The nanoparticle delivery vehicle of the present invention has numerous uses throughout biological systems. Non-limiting exemplary uses disclosed herein focus on the use for delivering imaging agents, bioactive agents, and molecular probes. As such, the invention provides nanoparticles for use in delivering imaging agents to a site to be imaged. It likewise provides nanoparticles for use in imaging an organ, tissue, cell, or cell type of interest. Similarly, it provides nanoparticles for use in delivering bioactive agents to an organ, tissue, cell, or cell type of interest. Yet further, it provides nanoparticles for use in treating an organ, tissue, cell, or cell type of interest. The use in treating can be a use for treating a subject suffering from, susceptible to, or at risk of developing a disease or disorder involving an organ, tissue, cell, or cell type. Additionally, the nanoparticles may be used for delivering molecular probes to an organ, tissue, cell, or cell type of interest.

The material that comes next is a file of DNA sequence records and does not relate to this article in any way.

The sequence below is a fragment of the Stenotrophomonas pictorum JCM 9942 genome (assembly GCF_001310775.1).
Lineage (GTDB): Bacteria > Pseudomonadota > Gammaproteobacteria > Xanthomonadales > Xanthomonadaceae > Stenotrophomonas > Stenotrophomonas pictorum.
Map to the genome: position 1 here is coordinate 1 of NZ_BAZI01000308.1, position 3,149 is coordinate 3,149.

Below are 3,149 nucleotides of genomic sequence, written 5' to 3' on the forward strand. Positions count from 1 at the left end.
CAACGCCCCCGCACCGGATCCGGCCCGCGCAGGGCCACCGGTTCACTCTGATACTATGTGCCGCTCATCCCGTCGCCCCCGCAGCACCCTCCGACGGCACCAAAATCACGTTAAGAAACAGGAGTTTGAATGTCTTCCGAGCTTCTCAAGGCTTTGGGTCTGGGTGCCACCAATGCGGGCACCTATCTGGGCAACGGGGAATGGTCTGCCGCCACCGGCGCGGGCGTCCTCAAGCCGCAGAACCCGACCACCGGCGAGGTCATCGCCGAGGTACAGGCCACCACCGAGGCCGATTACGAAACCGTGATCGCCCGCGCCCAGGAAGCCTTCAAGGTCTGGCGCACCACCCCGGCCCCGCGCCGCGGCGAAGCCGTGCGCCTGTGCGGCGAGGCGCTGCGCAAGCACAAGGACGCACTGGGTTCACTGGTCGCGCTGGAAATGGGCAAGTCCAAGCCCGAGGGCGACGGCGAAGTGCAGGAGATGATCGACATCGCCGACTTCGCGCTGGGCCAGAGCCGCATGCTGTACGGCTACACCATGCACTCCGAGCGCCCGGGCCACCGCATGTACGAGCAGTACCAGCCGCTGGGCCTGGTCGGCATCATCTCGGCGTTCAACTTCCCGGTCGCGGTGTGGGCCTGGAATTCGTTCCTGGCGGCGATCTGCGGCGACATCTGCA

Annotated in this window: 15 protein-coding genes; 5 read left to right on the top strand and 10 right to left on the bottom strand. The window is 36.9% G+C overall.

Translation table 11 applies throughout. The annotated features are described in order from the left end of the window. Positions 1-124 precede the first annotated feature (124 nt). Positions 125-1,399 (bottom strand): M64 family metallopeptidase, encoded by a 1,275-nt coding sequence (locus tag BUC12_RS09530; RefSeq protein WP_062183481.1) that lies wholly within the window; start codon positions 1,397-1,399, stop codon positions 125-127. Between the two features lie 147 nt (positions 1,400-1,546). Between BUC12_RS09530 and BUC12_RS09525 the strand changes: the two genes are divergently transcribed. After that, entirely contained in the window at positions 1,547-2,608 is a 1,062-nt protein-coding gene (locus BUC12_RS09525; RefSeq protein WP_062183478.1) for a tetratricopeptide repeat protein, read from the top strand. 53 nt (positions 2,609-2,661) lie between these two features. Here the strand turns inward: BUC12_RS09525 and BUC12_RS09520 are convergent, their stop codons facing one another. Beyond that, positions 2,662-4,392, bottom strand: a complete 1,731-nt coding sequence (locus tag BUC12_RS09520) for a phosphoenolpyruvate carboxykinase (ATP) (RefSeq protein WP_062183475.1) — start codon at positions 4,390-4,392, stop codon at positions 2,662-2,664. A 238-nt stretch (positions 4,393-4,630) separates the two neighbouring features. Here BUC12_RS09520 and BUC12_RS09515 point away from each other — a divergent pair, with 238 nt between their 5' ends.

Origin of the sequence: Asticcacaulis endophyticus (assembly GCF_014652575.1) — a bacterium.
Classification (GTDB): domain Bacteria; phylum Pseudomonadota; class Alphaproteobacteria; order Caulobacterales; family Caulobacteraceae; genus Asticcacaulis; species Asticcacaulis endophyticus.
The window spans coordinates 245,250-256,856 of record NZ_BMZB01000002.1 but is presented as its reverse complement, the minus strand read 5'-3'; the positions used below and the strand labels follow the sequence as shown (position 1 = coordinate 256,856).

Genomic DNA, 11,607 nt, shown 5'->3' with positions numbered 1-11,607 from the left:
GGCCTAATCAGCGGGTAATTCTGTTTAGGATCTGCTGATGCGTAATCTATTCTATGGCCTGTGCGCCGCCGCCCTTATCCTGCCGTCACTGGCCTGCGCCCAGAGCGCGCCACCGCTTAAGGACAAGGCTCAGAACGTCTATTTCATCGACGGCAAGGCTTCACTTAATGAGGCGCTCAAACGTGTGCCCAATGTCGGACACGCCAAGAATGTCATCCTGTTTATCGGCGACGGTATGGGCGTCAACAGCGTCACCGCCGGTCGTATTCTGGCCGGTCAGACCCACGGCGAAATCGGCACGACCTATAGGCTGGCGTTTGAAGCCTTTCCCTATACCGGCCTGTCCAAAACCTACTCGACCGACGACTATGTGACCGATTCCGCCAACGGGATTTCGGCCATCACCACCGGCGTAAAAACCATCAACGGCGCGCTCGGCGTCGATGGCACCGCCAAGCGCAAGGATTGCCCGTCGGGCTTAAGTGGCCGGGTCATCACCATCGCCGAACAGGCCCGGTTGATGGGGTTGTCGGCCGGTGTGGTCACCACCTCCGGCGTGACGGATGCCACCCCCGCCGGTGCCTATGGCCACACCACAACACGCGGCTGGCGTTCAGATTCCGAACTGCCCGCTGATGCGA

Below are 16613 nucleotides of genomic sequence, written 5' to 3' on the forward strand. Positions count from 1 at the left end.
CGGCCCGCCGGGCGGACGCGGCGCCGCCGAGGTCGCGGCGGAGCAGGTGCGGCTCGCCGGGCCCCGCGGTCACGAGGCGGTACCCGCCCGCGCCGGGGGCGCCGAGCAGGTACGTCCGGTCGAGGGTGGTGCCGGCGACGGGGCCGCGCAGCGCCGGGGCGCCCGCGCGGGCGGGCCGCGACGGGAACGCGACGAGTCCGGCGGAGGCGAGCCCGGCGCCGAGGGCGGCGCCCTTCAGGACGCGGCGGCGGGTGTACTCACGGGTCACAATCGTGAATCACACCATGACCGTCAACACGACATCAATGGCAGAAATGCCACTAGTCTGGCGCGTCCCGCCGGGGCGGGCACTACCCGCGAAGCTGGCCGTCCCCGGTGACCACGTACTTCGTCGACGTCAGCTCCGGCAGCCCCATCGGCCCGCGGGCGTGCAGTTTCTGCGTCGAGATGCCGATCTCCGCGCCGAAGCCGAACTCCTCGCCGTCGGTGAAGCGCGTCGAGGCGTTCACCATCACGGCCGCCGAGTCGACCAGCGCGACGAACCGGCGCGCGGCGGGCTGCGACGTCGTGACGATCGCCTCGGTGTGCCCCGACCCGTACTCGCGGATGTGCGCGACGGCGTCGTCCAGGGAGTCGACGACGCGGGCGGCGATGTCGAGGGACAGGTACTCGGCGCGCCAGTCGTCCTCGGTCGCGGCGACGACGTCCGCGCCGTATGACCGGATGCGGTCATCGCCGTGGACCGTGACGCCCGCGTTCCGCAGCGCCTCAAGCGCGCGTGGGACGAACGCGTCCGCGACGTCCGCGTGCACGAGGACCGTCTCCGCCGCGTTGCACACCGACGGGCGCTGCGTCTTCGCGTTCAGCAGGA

Use of the nanoparticle delivery vehicles of the invention can be explained in terms of methods of using the nanoparticles of the invention. While the present detailed description of the invention focuses on the use of the particles in vivo, it is to be understood that the particles can also be used ex vivo for therapeutic or prophylactic purposes, and can be used in vitro for research purposes.
In embodiments, the method of using the nanoparticles of the invention is a method of delivering an imaging agent to an organ, tissue, cell, or cell type to be imaged. Typically, the clinician or medical practitioner practicing this aspect of the invention will be interested in using the nanoparticles for diagnosis or prognosis of a disease or disorder. Often, the disease or disorder results in or is a result of morphological changes in an organ, tissue, or cell, which can be imaged using known techniques. For example, the disease might be a tumor, and the medical practitioner is interested in determining the size and shape of the tumor to determine the best course of treatment. Alternatively, the disease or disorder might be due to limited function of an organ, and the medical practitioner is interested in determining the size and shape of the organ, or the blood flow in, around, and through the organ. There are, of course, numerous other applications of imaging technology to the medical profession. The present invention relates to all such applications.